1. "Support Legislation Against Hate Crimes"

    I saw this bit on your website and figured I'd ask you a big question - is the Presbyterian church of America affiliated with the one in Canada? If so, how?

    Secondly, would you be able to delve into history of the Pres Church and see how much residential schools they ran in Canadian territory - specifically aimed at Aboriginal people?

    Like you - i am trying to solve some 'hate crimes' also.

  2. Hi Jason,

    That is a question that someone else could answer better than I. Let me see if I have this much correct. The Presbyterian Church in Canada opted out of becoming part of the United Church of Canada. The Presbyterian Church in Canada is more conservative in that sense.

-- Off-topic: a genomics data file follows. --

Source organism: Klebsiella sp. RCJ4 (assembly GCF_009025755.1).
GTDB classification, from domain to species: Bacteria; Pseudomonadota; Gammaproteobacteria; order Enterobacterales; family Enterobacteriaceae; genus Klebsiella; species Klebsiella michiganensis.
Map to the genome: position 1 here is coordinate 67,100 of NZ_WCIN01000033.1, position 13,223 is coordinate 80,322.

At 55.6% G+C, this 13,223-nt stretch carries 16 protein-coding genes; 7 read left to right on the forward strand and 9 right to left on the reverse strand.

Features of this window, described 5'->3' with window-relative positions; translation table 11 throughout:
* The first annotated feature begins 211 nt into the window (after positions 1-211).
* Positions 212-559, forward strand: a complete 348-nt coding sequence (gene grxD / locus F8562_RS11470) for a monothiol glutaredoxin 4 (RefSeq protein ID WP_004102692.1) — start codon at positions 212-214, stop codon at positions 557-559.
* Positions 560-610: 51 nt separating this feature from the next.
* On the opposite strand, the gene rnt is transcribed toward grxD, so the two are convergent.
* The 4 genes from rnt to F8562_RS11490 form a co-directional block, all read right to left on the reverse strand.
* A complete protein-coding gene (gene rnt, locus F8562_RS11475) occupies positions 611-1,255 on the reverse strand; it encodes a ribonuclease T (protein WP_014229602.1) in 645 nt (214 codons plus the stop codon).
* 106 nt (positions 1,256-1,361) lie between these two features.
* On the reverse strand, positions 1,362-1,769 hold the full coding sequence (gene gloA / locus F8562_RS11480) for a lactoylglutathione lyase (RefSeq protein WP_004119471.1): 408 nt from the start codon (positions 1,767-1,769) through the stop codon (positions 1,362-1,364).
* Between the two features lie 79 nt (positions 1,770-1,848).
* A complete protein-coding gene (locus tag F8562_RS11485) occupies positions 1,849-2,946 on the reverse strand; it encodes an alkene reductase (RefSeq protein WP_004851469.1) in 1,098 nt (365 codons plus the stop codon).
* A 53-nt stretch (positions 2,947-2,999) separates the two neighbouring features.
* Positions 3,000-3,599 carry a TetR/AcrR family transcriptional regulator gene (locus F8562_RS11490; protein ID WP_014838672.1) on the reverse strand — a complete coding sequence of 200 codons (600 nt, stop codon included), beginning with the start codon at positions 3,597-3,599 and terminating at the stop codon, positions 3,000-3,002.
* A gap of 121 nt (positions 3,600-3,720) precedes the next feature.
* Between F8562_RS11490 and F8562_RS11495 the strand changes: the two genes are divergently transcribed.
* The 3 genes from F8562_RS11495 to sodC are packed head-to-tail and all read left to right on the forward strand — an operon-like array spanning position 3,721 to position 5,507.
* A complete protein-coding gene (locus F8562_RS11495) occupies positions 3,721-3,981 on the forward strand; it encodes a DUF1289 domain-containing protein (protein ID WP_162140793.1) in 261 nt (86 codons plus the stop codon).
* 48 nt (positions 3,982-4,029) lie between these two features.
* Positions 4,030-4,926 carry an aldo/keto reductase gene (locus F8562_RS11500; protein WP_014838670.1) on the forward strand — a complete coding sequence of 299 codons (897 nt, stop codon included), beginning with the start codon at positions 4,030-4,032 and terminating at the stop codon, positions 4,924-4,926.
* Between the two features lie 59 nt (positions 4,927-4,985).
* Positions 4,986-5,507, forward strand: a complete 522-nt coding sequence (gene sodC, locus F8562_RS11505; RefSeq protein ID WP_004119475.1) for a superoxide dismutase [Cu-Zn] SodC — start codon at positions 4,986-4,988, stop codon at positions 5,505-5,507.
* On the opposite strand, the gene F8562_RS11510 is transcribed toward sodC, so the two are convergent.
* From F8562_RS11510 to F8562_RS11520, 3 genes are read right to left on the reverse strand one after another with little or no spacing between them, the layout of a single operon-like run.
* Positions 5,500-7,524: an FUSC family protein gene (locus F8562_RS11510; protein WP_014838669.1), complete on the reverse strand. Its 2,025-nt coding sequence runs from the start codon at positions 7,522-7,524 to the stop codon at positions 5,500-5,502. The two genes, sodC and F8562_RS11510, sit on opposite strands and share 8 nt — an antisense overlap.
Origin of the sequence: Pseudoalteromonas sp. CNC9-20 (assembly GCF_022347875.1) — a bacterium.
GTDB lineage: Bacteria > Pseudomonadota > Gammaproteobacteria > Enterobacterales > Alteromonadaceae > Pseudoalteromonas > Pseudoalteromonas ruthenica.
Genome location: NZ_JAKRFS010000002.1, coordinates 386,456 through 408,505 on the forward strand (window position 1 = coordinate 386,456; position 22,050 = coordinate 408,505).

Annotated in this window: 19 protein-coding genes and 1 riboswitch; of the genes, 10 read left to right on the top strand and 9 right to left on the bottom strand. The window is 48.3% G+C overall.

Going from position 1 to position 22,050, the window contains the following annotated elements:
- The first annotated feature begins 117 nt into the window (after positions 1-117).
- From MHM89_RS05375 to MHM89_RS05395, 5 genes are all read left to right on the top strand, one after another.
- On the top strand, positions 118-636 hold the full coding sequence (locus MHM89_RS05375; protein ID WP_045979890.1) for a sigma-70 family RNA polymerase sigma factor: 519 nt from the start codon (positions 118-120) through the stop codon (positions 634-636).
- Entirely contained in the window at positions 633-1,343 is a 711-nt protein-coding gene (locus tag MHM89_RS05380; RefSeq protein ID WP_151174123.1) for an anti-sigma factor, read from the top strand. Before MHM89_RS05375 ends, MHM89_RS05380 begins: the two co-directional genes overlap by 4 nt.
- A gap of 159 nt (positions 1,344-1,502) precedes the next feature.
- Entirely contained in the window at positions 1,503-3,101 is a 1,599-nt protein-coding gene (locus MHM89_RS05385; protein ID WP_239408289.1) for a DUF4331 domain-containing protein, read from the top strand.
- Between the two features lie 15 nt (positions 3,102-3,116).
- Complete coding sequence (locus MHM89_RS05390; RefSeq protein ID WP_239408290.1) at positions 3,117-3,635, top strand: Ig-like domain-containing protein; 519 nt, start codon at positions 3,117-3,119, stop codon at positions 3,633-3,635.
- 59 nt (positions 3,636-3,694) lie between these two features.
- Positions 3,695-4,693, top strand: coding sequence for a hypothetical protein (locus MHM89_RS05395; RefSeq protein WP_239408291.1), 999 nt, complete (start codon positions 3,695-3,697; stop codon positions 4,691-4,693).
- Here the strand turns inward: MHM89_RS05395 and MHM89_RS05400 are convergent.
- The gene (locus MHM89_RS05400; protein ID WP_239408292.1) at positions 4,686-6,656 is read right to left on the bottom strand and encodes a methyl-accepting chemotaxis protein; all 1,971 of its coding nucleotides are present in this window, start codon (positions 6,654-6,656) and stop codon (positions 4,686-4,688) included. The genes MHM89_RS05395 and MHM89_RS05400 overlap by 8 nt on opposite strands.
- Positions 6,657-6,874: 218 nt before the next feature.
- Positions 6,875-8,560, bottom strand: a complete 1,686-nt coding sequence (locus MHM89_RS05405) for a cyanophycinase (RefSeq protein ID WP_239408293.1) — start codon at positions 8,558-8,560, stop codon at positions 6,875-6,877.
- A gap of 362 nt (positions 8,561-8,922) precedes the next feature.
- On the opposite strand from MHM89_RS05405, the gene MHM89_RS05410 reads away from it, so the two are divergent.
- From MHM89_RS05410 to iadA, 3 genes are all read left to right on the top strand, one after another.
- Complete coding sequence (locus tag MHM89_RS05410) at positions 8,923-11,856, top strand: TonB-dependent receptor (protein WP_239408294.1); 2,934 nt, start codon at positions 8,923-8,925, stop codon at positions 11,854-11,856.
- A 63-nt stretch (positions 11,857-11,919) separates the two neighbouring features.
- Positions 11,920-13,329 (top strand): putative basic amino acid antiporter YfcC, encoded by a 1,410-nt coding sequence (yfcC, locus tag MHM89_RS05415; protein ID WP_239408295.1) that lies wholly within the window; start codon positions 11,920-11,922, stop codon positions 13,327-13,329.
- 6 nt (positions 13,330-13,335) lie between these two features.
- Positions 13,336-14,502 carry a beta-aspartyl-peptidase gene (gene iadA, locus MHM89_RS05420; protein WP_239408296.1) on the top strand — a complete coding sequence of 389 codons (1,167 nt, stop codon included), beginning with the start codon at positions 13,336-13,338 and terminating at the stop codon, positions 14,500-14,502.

In the United States, I am a member of the Presbyterian Church (USA). There are breakoffs including the Presbyterian Church of America, the Orthodox Presbyterian Church, The Evangelical Presbyterian Church, and a bunch of others. They are all more conservative than the PCUSA. Although there are churches in the PCUSA that have more in common with those other denominations in many respects than the one in which they are a part. That is part of our contest.

    I doubt very much that the PCUSA is connected in any formal way with the Presbyterian Church in Canada, although it is possible that some individual congregations are.

    I would say that the PCUSA has more in common with the United Church of Canada, although I am not aware of a formal relationship.

    Is that what you are looking for?

  3. Oops. Made a mistake already. Most of the former Presbyterians in Canada united with the Uniting Church. The Presbyterians that did not unite became the Presbyterian Church in Canada.